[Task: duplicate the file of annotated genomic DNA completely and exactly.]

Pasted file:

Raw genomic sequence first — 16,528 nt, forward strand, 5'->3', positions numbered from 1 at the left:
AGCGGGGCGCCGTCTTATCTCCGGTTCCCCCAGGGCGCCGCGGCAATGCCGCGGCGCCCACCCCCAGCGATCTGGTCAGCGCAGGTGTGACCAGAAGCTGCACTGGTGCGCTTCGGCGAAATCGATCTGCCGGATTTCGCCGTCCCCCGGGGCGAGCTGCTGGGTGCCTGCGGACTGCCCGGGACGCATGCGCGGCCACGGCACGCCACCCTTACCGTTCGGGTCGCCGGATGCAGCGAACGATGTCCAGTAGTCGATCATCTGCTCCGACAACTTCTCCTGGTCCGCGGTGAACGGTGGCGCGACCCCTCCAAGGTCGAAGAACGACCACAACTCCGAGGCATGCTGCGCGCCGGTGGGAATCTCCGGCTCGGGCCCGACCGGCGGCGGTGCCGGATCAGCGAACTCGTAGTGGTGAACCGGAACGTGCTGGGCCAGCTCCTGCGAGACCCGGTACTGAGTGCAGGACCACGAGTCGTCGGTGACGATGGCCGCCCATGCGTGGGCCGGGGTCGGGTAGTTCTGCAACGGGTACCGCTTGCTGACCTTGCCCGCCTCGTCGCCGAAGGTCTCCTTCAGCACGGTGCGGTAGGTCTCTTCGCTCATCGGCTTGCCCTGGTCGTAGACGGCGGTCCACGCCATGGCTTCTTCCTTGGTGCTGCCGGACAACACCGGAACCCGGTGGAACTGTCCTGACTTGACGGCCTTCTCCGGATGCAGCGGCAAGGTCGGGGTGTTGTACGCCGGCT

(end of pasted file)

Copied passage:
Raw genomic sequence first — 16,528 nt, forward strand, 5'->3', positions numbered from 1 at the left:
AGCGGGGCGCCGTCTTATCTCCGGTTCCCCCAGGGCGCCGCGGCAATGCCGCGGCGCCCACCCCCAGCGATCTGGTCAGCGCAGGTGTGACCAGAAGCTGCACTGGTGCGCTTCGGCGAAATCGATCTGCCGGATTTCGCCGTCCCCCGGGGCGAGCTGCTGGGTGCCTGCGGACTGCCCGGGACGCATGCGCGGCCACGGCACGCCACCCTTACCGTTCGGGTCGCCGGATGCAGCGAACGATGTCCAGTAGTCGATCATCTGCTCCGACAACTTCTCCTGGTCCGCGGTGAACGGTGGCGCGACCCCTCCAAGGTCGAAGAACGACCACAACTCCGAGGCATGCTGCGCGCCGGTGGGAATCTCCGGCTCGGGCCCGACCGGCGGCGGTGCCGGATCAGCGAACTCGTAGTGGTGAACCGGAACGTGCTGGGCCAGCTCCTGCGAGACCCGGTACTGAGTGCAGGACCACGAGTCGTCGGTGACGATGGCCGCCCATGCGTGGGCCGGGGTCGGGTAGTTCTGCAACGGGTACCGCTTGCTGACCTTGCCCGCCTCGTCGCCGAAGGTCTCCTTCAGCACGGTGCGGTAGGTCTCTTCGCTCATCGGCTTGCCCTGGTCGTAGACGGCGGTCCACGCCATGGCTTCTTCCTTGGTGCTGCCGGACAACACCGGAACCCGGTGGAACTGTCCTGACTTGACGGCCTTCTCCGGATGCAGCGGCAAGGTCGGGGTGTTGTACGCCGGCT